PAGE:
Below trend growth to continue
Bonds yields rose sharply again on Friday, with 10 year Treasuries reaching their highest level since February last year.
“D-J got us fallin’ in love again; Keep downing drinks like there’s; No tomorrow there’s just right; Now, now, now, now, now, now; Gonna set the roof on fire”, Usher feat Pitbull 2010
The bond market sold off sharply on Friday on no real news (technicals one driver) apart from the glow of the $1.9 trillion stimulus package being formally inked on Thursday and an acceleration in the US vaccine timeline. The US 10-year Treasury yield rose 8.8bps to 1.62% (intraday high 1.64%) and is at its highest level since February 2020. While the implied inflation breakeven initially rose (intra-day high of 2.30% and now 2.2765%), it was real yields which saw the greatest move with the 10yr TIP yield +10bps to -0.65%. The curve steepened with 2/10s +8bps to 147bps and the steepest in 5 ½ years. Australian bonds underperformed with the 10yr futures moving 11bps vs. the 8bps move in US 10s on Friday’s Sydney close.
Equities brushed off the rise in yields, instead continuing the cyclical rotation theme (NASDAQ -0.6%, but Russell 200 +0.6% and Dow +0.9%) with a better than expected Uni Michigan Consumer Sentiment print adding (83.0 v 78.5 expected). Over the week the smaller cap Russell 2000 is up 7.3%, outperforming the NASDAQ which is up 3.1%. Within the consumer sentiment index, inflation expectations were flat to lower – 1yr expectations 3.1% from 3.3% and 5-10yr unchanged at 2.7% – which was one catalyst for the reversal in the move in inflation breakevens early in the session.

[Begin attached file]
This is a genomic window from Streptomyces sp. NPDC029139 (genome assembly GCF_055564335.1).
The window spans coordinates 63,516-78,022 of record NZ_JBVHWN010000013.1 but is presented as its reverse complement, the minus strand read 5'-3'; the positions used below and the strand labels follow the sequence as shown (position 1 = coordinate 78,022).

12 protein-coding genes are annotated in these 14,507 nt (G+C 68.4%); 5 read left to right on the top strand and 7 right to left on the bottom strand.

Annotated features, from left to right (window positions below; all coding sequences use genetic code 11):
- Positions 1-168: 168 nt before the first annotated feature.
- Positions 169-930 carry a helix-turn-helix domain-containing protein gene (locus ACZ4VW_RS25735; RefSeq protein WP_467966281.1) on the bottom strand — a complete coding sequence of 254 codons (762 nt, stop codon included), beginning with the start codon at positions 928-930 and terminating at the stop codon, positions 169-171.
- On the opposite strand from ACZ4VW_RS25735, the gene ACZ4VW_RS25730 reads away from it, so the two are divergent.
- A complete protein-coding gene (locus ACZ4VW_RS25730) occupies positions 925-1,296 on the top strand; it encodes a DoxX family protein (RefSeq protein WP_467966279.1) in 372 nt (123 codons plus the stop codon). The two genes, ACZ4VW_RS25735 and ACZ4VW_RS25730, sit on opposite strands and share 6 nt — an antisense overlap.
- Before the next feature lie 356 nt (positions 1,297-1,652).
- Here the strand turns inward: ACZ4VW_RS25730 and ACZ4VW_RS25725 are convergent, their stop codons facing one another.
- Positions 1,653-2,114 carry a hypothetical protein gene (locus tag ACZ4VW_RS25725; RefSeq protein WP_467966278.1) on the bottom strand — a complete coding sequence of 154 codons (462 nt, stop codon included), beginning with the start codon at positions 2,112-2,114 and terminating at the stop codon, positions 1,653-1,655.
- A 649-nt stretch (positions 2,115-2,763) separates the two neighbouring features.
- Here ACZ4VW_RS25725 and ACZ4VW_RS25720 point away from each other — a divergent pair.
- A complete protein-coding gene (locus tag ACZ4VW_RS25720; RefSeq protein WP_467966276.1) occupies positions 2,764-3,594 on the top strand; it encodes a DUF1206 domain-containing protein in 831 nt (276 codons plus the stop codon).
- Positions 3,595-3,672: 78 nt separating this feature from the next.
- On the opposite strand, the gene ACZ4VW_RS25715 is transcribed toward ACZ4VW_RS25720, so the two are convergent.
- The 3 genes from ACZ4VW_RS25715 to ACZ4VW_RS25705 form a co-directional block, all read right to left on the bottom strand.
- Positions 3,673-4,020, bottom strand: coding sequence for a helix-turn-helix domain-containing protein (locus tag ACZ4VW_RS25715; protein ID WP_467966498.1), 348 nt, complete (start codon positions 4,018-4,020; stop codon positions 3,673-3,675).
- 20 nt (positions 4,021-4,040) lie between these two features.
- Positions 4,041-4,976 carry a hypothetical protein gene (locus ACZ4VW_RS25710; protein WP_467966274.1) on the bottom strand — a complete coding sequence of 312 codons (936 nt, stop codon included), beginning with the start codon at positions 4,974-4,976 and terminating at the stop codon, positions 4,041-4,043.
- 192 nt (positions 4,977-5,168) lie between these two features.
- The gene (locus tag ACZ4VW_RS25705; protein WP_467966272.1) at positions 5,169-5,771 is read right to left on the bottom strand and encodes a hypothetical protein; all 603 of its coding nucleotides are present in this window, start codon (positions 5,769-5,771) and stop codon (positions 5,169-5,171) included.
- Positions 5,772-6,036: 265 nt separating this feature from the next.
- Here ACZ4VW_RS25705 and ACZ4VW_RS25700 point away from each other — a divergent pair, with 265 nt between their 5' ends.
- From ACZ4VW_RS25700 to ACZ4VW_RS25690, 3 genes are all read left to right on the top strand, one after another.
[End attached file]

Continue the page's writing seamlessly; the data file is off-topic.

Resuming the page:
The other positive driver for sentiment was President Biden flagging an acceleration of the vaccine rollout on Thursday evening. Biden is now saying by May all adults who want a vaccine will be able to get one. The latest CDC data show 14.5% of the population is now fully vaccinated and 27% have received at least one dose. The vaccination rates of those most vulnerable are higher with 35.0% of 65years+ having been fully vaccinated and 63.4% having received at least one dose.
Across the pond the vaccine rollout is progressing less quickly (apart from the UK). New virus cases are trending higher in Germany with the public health agency warning a third wave has already begun. Italy is imposing a near-national lockdown from Monday to the Easter weekend in an effort to curb the spread of the virus (shops will be closed, along with bars and restaurants). A delay to the EU’s rollout of vaccines could mean social distancing restrictions staying in place than for countries such as the US, UK and Israel. Nevertheless, such a delay is likely to be a matter of months given it is about vaccine supply, rather than several quarters with markets still able to price the other side of the pandemic given high vaccine efficacy. On vaccine supply, BioNTech is partnering with manufacturers to ramp up production, while a number of EU countries are reviewing the Astrazeneca vaccine (Ireland the latest).
In FX, the USD rebounded with higher yields supporting. The DXY rose 0.3% with the USD up against all G10 apart from CAD. The CAD was the star performer on Friday on the back of the exceptionally strong Canadian jobs figures. Employment growth was +259k v. 75k expected. Unemployment rate dropping from 9.4% to 8.2%. Canada’s 10-year bond yield increased 15bps on the day, with the market now pricing a better than even chance the Bank of Canada will raise its cash rate by March next year.